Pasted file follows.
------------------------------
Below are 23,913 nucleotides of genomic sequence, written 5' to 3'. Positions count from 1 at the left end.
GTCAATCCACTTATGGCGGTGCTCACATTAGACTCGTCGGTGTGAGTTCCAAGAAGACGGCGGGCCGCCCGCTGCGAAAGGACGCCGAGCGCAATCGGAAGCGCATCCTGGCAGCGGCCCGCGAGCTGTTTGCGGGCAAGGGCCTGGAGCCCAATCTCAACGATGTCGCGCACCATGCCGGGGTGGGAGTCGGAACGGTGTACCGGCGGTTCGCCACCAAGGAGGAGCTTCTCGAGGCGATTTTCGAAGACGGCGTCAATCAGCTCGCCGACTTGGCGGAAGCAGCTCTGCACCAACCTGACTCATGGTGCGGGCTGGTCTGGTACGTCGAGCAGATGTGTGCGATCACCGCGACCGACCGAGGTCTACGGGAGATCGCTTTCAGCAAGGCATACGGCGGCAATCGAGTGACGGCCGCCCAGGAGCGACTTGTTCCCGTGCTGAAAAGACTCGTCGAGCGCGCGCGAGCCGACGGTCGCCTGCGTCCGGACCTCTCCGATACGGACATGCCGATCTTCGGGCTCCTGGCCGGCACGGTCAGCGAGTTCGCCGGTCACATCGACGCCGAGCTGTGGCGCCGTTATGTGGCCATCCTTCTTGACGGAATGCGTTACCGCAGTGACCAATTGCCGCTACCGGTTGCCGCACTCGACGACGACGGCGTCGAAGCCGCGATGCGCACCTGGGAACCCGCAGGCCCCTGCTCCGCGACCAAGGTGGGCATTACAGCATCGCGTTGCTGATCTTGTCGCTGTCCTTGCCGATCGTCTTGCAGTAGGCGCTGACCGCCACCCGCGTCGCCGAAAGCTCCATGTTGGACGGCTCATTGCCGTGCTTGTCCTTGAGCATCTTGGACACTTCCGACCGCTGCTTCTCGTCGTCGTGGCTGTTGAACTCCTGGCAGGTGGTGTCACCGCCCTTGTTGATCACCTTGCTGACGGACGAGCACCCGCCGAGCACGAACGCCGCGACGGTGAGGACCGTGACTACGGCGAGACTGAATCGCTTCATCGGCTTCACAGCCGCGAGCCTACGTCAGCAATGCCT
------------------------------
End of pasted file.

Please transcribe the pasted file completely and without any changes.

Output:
Below are 23,913 nucleotides of genomic sequence, written 5' to 3'. Positions count from 1 at the left end.
GTCAATCCACTTATGGCGGTGCTCACATTAGACTCGTCGGTGTGAGTTCCAAGAAGACGGCGGGCCGCCCGCTGCGAAAGGACGCCGAGCGCAATCGGAAGCGCATCCTGGCAGCGGCCCGCGAGCTGTTTGCGGGCAAGGGCCTGGAGCCCAATCTCAACGATGTCGCGCACCATGCCGGGGTGGGAGTCGGAACGGTGTACCGGCGGTTCGCCACCAAGGAGGAGCTTCTCGAGGCGATTTTCGAAGACGGCGTCAATCAGCTCGCCGACTTGGCGGAAGCAGCTCTGCACCAACCTGACTCATGGTGCGGGCTGGTCTGGTACGTCGAGCAGATGTGTGCGATCACCGCGACCGACCGAGGTCTACGGGAGATCGCTTTCAGCAAGGCATACGGCGGCAATCGAGTGACGGCCGCCCAGGAGCGACTTGTTCCCGTGCTGAAAAGACTCGTCGAGCGCGCGCGAGCCGACGGTCGCCTGCGTCCGGACCTCTCCGATACGGACATGCCGATCTTCGGGCTCCTGGCCGGCACGGTCAGCGAGTTCGCCGGTCACATCGACGCCGAGCTGTGGCGCCGTTATGTGGCCATCCTTCTTGACGGAATGCGTTACCGCAGTGACCAATTGCCGCTACCGGTTGCCGCACTCGACGACGACGGCGTCGAAGCCGCGATGCGCACCTGGGAACCCGCAGGCCCCTGCTCCGCGACCAAGGTGGGCATTACAGCATCGCGTTGCTGATCTTGTCGCTGTCCTTGCCGATCGTCTTGCAGTAGGCGCTGACCGCCACCCGCGTCGCCGAAAGCTCCATGTTGGACGGCTCATTGCCGTGCTTGTCCTTGAGCATCTTGGACACTTCCGACCGCTGCTTCTCGTCGTCGTGGCTGTTGAACTCCTGGCAGGTGGTGTCACCGCCCTTGTTGATCACCTTGCTGACGGACGAGCACCCGCCGAGCACGAACGCCGCGACGGTGAGGACCGTGACTACGGCGAGACTGAATCGCTTCATCGGCTTCACAGCCGCGAGCCTACGTCAGCAATGCCT